What is so remarkable and ironic about Piper’s embrace of Wilson is that Wilson was drifting away from “the [ostensibly truncated] historic Protestant view of the relationship between faith and obedience” by conflating faith and obedience in the instrumentality of justification, at precisely the time that Piper felt compelled to distance himself from Fuller’s gospel and write Counted Righteous in Christ to defend “the historic Protestant view of the relationship between faith and obedience so that the two are not conflated in the instrumentality of justification.” And yet, in 2009, Piper returned to his Fullerian roots and concluded that Wilson had actually gotten the gospel right, even though he was expressing it in the same terms as Fuller and Wright—men from whom Piper had ostensibly been distancing himself since 2002.
2012: Still fine-tuning his understanding of justification
In 2012 Piper revised Future Grace, acknowledging exactly what we have been highlighting in this timeline: the inconsistent, wavering announcement of justification by [something] alone, and Future Grace‘s imperative of forward looking faith. Because of the latent ambiguities in his constructs on justification in the 1995 edition, and (we believe) because of the uncertain trumpet he had sounded over the years, Piper felt compelled to clarify his teaching once more:
In the never-ending question of how Christians, who are counted righteous in Christ by faith alone, should nevertheless pursue righteousness, this book is my answer. It is my fullest attempt to explain why the faith that justifies also sanctifies, without mingling or confusing those two glorious works of God.
Since publishing the first edition of Future Grace in 1995, I have walked through extended controversies surrounding the nature, ground, and instrument of justification. These controversies have sharpened my own grasp of what the Bible teaches. Some of that sharpening is captured in Counted Righteous in Christ (Crossway, 2002), The Future of Justification (Crossway, 2007), and Finally Alive (Christian Focus, 2007). Some people have felt tensions between the first edition of Future Grace and the message of those books. I hope that this revised edition will remove those tensions. (Piper, John, Future Grace, Preface to the 2012 edition (Multnomah, 2012)).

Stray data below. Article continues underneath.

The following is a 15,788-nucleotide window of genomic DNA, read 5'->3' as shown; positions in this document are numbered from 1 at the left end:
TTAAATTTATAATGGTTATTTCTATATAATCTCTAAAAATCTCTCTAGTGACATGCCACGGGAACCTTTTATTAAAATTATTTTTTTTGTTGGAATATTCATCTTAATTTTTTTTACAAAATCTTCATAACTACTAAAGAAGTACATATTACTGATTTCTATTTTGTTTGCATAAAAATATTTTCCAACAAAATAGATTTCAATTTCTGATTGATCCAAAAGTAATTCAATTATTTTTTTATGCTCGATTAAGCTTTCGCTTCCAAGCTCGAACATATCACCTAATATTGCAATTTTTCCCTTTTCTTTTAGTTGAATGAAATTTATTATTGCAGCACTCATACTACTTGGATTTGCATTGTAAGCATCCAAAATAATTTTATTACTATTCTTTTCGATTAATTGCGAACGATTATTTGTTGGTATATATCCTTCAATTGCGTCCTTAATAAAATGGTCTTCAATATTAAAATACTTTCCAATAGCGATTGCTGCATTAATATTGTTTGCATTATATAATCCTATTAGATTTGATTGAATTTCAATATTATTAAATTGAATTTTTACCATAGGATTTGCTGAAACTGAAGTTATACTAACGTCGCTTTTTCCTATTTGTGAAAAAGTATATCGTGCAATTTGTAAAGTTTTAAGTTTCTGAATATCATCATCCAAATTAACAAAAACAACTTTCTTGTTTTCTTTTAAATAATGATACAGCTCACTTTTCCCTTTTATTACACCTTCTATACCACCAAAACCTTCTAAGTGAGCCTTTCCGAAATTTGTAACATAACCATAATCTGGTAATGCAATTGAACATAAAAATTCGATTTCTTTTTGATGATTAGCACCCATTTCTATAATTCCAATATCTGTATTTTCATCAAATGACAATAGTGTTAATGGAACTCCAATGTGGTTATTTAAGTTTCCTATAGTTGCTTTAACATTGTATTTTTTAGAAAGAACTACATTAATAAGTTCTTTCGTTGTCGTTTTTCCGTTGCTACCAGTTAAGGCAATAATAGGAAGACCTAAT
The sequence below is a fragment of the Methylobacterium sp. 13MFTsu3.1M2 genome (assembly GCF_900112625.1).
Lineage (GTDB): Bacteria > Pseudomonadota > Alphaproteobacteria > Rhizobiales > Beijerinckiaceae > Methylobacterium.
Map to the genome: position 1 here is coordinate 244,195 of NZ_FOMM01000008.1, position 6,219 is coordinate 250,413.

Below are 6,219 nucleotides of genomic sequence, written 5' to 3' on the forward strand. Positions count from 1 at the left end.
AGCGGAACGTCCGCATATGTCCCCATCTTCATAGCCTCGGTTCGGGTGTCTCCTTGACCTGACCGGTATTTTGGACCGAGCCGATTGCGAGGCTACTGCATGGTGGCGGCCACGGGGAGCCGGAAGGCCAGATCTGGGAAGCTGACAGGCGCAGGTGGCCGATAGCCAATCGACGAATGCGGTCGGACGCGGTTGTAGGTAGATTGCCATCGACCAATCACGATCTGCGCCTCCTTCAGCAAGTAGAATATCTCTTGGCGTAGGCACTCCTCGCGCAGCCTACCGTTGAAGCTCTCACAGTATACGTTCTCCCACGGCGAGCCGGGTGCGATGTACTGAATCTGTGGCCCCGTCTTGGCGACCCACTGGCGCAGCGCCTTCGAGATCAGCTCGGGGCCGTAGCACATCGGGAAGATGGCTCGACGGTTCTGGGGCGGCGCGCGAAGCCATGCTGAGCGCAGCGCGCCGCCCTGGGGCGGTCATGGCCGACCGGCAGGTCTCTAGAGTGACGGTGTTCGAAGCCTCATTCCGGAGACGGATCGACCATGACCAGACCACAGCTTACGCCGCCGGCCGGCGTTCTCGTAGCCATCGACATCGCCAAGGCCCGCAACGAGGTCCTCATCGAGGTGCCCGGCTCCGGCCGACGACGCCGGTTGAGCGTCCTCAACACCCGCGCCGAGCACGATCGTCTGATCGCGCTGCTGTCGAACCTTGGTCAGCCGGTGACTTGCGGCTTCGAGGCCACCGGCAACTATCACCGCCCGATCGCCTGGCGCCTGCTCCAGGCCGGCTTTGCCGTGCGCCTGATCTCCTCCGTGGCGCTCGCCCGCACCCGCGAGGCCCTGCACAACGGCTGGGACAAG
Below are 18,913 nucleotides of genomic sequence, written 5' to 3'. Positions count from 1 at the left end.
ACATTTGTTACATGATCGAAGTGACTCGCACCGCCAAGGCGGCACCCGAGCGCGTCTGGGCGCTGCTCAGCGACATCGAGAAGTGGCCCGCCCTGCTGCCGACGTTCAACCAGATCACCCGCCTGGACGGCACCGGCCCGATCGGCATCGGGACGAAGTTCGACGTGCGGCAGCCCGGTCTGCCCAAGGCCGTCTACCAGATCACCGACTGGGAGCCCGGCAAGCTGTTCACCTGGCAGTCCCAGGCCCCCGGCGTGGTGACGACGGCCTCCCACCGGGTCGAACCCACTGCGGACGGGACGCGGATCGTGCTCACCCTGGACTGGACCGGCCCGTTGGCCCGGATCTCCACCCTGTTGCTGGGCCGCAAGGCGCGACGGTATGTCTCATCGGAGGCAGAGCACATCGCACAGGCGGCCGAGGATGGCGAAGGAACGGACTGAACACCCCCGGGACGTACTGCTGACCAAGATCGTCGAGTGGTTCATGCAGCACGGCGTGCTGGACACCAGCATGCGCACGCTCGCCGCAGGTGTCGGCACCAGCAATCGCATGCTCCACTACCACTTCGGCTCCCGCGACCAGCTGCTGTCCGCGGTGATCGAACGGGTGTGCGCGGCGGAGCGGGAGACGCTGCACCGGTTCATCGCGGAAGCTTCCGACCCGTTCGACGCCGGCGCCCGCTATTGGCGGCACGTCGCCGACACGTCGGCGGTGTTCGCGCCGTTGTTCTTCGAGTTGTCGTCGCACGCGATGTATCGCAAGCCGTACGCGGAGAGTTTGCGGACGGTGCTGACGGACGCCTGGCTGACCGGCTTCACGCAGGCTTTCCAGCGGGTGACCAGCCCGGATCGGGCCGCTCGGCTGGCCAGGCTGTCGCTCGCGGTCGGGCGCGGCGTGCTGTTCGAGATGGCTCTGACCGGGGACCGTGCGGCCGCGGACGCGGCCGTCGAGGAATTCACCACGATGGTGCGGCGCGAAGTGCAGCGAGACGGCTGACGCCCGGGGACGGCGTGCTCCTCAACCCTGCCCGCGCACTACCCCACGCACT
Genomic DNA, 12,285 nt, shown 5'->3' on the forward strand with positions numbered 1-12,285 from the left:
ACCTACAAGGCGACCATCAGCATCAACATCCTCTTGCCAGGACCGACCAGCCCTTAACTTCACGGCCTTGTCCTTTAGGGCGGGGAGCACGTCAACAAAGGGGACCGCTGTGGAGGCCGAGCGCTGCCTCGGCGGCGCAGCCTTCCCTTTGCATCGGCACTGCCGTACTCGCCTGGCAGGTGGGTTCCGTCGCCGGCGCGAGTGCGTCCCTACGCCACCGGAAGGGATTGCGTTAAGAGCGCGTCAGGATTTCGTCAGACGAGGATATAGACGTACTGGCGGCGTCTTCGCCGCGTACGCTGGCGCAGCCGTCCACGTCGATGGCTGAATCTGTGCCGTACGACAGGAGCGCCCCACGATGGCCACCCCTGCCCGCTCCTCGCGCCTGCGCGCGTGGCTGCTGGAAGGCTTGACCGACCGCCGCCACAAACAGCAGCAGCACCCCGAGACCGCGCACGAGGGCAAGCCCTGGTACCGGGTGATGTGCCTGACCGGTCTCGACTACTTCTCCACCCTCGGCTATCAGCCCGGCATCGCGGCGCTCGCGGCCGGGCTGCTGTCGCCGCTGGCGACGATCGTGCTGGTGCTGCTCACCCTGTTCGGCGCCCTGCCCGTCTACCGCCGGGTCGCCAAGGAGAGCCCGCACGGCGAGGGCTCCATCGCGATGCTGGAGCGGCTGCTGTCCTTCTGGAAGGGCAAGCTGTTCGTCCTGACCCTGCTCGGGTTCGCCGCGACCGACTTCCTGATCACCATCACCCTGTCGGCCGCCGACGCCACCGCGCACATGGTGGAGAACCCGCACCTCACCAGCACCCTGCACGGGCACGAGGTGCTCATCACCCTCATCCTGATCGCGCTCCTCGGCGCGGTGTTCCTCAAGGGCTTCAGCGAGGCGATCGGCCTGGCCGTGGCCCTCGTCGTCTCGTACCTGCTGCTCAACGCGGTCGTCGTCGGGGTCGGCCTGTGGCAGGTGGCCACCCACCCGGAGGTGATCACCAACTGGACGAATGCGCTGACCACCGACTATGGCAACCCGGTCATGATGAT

We are not convinced, however, that Future Grace can actually be corrected to fix the problem of “mingling or confusing” justification and sanctification. Just as Piper’s 1999 sermon on James and Paul showed that he was still at that time in Fuller’s garden, Future Grace, written four years prior, was based entirely on chapter 18 of The Unity of the Bible in which Fuller attempted to work out the implications of “faith’s futuristic orientation” and Edward’s view that the sinner’s perseverance is contemplated by God in His verdict of justification. We do not believe that Piper can truly extract himself from Fuller’s garden while consuming the fruit that grows there. For all of his protestations, shifting positions and subsequent clarifications, Piper appears only briefly to have departed from his Fullerian roots circa 2001, and has long since returned to them.